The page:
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The Golden Dawn and Charity (or, the lack thereof)


I've been thinking a lot lately about the vast disparity between the esteem our Eastern counterparts are held in their respective cultures, and the lack of esteem we receive here in our own. A monk in Tibet is respected, loved even-and make no mistake, they are every bit the Mages and Wizards we are. We are not respected. There is no getting around it. Call yourself a metaphysician, an Alchemist, and you might be able to dodge the disparagement train. Tell someone your a Ceremonial Magician,a Mage, a Wizard, and watch as their eyes glaze over and they do their best to escape the conversation.

So...why the difference in respect?

The monks in eastern cultures (be they Tibetan Buddhist or otherwise) are active in their communities. They do tons of charity. They give people succor in their temples. They feed the poor. They serve and add to the communities within which they exist, and so are loved and respected.

We do none of these things.

I'm certain there are Temples that do the occasional charitable thing, but we don't have a culture of service from what I've experienced. This, in my opinion, negatively affects both our image and our spiritual development. Our work as Magacians guides us to look inward-our charitable work would give us the opportunity to turn our compassionate gaze outward, as well. Without any real charitable presence, all one who is not a Mage has to understand us with are rumors and nonsense...or worse yet, the arrogance and defensiveness study of a sacred and hidden tradition tends to breed in persons. I'm sure I'm not the only mage who has made an ass of himself cutting someone down for daring to question him, or for being unlucky enough to be raised a fundamentalist of some sort.  What is it old Gandalf said? "Be wary of wizards, for they are subtle and quick to anger." How True!

Learning how to work with one's intellect in a positive fashion is part of the growing pains of the modern mage-wielding the Sword of Air responsibly. Perhaps, if i'd been tempering my Magical work with Charitable work, I would have taken a step back, and realized that other person's feelings and self-respect where more important than my being Right in an arguement.

This same charitable work would improve our image and increase the number of aspiring Adepts we have. How many Adeptus Exemptus do you think are running around out there? (I'll give you a hint: not enough.) Look at our brother Freemasons-you cant throw a rock without hitting one of their temples, and they've had more bad press than anything we've had to deal with. The difference between us and them, from the outside perspective, is that most people know a Freemason, and they know him for doing something positive. They are respected members of the community-respected because they are known for doing good things. What is the Golden Dawn known for, in the community? Usually nothing, and if something, than nothing good. If we were doing food drives for poor familys, coat drives in the winter for the poor who are cold, raising money to by schoolbooks-we would have tons of great press, and I daresay an exponentially larger number of members. It definitely beats being learned about from what's on the Net, as the current contreversy so aptly demonstrates.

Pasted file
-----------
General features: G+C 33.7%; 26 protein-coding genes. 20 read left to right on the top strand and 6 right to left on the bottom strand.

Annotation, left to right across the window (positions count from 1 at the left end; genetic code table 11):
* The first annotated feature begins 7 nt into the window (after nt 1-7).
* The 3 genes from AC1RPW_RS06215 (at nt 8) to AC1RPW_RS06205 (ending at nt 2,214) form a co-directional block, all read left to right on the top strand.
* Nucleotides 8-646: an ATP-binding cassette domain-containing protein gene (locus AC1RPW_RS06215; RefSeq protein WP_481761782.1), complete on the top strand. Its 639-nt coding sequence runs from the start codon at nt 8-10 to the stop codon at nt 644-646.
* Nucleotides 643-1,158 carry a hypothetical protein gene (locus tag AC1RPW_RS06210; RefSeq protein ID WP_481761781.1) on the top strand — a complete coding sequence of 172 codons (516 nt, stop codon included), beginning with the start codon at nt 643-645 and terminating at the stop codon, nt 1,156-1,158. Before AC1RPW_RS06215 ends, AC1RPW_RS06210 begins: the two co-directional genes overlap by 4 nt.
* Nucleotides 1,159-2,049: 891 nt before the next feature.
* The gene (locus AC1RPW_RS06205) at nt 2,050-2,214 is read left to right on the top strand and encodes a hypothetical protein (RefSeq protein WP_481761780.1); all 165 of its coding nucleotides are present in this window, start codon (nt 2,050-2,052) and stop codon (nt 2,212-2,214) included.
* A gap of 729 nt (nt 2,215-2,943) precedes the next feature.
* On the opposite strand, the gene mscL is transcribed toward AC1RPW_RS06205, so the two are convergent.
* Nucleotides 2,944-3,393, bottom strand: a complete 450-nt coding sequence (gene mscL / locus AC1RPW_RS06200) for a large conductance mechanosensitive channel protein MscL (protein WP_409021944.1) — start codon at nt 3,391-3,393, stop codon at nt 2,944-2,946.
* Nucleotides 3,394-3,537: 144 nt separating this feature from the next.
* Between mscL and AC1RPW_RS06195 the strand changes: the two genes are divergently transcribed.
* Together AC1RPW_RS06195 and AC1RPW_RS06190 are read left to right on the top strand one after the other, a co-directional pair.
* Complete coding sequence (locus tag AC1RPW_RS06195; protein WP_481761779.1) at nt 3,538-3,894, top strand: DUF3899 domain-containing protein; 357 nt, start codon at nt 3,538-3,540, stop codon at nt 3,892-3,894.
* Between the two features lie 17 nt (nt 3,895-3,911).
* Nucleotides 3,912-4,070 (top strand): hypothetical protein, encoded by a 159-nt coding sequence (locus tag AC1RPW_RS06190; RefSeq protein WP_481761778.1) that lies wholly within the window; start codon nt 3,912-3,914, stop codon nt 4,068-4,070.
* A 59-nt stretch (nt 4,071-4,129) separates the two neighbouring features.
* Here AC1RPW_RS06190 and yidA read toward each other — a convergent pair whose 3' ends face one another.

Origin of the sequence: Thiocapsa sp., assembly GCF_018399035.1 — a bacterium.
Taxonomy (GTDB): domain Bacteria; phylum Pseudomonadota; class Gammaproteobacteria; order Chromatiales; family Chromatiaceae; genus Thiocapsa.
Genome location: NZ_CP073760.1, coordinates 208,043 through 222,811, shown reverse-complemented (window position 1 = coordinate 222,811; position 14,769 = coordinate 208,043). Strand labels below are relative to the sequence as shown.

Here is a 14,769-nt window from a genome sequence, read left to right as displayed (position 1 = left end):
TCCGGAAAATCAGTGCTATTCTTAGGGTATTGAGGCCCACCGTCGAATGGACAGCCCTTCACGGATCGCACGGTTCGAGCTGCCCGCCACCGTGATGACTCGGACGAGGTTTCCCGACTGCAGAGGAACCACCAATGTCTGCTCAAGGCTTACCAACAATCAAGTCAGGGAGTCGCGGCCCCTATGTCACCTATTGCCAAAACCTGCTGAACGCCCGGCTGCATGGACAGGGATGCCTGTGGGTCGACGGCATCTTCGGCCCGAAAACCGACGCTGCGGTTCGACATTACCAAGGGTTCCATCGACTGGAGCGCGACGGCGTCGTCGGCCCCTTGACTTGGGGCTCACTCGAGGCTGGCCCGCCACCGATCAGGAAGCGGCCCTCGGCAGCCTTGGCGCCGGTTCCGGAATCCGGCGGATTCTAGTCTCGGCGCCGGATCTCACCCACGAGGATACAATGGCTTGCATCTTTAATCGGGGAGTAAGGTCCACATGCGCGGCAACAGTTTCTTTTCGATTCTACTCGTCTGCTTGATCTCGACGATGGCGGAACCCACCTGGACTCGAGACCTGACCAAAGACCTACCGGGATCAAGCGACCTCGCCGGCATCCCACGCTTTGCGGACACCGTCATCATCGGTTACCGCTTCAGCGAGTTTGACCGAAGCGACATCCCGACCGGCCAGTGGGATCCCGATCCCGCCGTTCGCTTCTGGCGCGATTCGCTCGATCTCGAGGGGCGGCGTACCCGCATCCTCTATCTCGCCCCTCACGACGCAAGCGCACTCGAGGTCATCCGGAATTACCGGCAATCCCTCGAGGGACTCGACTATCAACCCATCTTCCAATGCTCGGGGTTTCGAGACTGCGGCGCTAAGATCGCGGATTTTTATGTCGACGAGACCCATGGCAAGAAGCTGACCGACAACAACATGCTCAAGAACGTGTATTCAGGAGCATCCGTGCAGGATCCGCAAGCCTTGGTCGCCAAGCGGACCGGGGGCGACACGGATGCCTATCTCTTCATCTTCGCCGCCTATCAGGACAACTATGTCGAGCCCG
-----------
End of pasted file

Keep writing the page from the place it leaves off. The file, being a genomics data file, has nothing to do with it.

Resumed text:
It warms my heart to see G.H.Frater L.E.S. taking the high road, and I hope he will be joined by the other leaders so that we are "Fraternal" orders in more than name....and so that people don't look at me like I'm a nutbag when they find out what I am. That would be nice. Not so much to make me feel better, but so that they would perhaps consider practicing the Sacred Art that I love so much.

I don't have a local physical temple, and don't have the authority to act on behalf of my Order-if I did, I'd start to work on this immediately. Would it be much too ask each temple to engage in some small charitable act each month? 


  1. Care Frater,

    You bring up something important. I agree with you that service to the community is important in all kinds of spiritual work, be it Buddist or Hermetic.

    Paul Foster Case criticized the Golden Dawn for laying to much emphasis on personal development while forgetting service. When he created B.O.T.A. (the spinoff of Alpha et Omega) they used sound and colour as a method of healing in their outer service.